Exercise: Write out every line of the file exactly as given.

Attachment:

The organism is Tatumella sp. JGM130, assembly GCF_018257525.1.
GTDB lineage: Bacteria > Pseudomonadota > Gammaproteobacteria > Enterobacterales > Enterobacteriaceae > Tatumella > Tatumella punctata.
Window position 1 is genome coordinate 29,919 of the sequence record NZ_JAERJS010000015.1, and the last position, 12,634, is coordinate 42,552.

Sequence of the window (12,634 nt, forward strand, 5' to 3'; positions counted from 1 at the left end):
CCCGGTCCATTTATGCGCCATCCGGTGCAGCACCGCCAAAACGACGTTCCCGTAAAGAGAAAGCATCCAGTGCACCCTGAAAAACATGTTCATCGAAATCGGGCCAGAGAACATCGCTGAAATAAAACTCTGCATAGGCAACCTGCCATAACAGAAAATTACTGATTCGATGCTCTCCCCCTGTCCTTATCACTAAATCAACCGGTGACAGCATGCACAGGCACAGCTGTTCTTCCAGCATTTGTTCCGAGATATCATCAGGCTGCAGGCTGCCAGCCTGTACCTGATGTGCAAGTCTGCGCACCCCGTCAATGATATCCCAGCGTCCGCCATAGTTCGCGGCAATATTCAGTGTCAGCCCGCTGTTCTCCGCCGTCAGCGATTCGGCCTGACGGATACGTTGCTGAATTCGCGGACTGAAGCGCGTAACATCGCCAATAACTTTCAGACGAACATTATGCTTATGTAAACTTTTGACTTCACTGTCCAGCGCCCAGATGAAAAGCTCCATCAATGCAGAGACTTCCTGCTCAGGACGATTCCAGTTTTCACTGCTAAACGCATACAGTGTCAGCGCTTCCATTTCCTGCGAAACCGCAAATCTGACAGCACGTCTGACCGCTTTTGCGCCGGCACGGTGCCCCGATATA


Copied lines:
The organism is Tatumella sp. JGM130, assembly GCF_018257525.1.
GTDB lineage: Bacteria > Pseudomonadota > Gammaproteobacteria > Enterobacterales > Enterobacteriaceae > Tatumella > Tatumella punctata.
Window position 1 is genome coordinate 29,919 of the sequence record NZ_JAERJS010000015.1, and the last position, 12,634, is coordinate 42,552.

Sequence of the window (12,634 nt, forward strand, 5' to 3'; positions counted from 1 at the left end):
CCCGGTCCATTTATGCGCCATCCGGTGCAGCACCGCCAAAACGACGTTCCCGTAAAGAGAAAGCATCCAGTGCACCCTGAAAAACATGTTCATCGAAATCGGGCCAGAGAACATCGCTGAAATAAAACTCTGCATAGGCAACCTGCCATAACAGAAAATTACTGATTCGATGCTCTCCCCCTGTCCTTATCACTAAATCAACCGGTGACAGCATGCACAGGCACAGCTGTTCTTCCAGCATTTGTTCCGAGATATCATCAGGCTGCAGGCTGCCAGCCTGTACCTGATGTGCAAGTCTGCGCACCCCGTCAATGATATCCCAGCGTCCGCCATAGTTCGCGGCAATATTCAGTGTCAGCCCGCTGTTCTCCGCCGTCAGCGATTCGGCCTGACGGATACGTTGCTGAATTCGCGGACTGAAGCGCGTAACATCGCCAATAACTTTCAGACGAACATTATGCTTATGTAAACTTTTGACTTCACTGTCCAGCGCCCAGATGAAAAGCTCCATCAATGCAGAGACTTCCTGCTCAGGACGATTCCAGTTTTCACTGCTAAACGCATACAGTGTCAGCGCTTCCATTTCCTGCGAAACCGCAAATCTGACAGCACGTCTGACCGCTTTTGCGCCGGCACGGTGCCCCGATATA